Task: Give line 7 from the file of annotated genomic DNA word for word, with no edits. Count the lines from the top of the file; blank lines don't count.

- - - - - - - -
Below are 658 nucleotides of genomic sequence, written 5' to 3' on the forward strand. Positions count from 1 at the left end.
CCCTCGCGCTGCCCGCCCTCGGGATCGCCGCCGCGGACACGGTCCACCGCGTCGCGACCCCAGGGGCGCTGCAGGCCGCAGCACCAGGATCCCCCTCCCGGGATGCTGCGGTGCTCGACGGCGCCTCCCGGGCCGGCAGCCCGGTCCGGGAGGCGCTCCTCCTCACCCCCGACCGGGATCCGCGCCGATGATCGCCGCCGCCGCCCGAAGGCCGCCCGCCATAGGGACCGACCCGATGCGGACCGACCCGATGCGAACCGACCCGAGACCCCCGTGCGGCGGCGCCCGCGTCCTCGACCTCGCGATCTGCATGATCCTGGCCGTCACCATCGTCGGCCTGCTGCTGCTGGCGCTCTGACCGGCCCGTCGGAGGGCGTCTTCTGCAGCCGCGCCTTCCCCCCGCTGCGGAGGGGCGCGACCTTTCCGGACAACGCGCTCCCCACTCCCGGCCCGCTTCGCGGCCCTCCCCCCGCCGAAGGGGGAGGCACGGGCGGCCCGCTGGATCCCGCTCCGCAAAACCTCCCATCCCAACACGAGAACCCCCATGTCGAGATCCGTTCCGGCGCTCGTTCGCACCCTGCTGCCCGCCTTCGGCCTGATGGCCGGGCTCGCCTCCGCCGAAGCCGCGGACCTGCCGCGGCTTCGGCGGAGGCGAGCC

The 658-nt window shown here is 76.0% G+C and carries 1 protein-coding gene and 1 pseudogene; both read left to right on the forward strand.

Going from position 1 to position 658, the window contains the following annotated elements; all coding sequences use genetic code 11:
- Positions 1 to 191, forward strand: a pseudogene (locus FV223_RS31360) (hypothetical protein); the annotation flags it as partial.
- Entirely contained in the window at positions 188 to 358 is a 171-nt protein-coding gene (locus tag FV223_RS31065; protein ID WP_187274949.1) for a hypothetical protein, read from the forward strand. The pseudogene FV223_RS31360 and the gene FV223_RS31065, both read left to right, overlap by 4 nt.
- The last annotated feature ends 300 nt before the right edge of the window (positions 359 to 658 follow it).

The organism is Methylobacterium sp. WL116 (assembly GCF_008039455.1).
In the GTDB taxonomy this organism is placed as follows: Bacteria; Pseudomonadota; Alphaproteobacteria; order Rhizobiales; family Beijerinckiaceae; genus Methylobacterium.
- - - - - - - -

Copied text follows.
- The last annotated feature ends 300 nt before the right edge of the window (positions 359 to 658 follow it).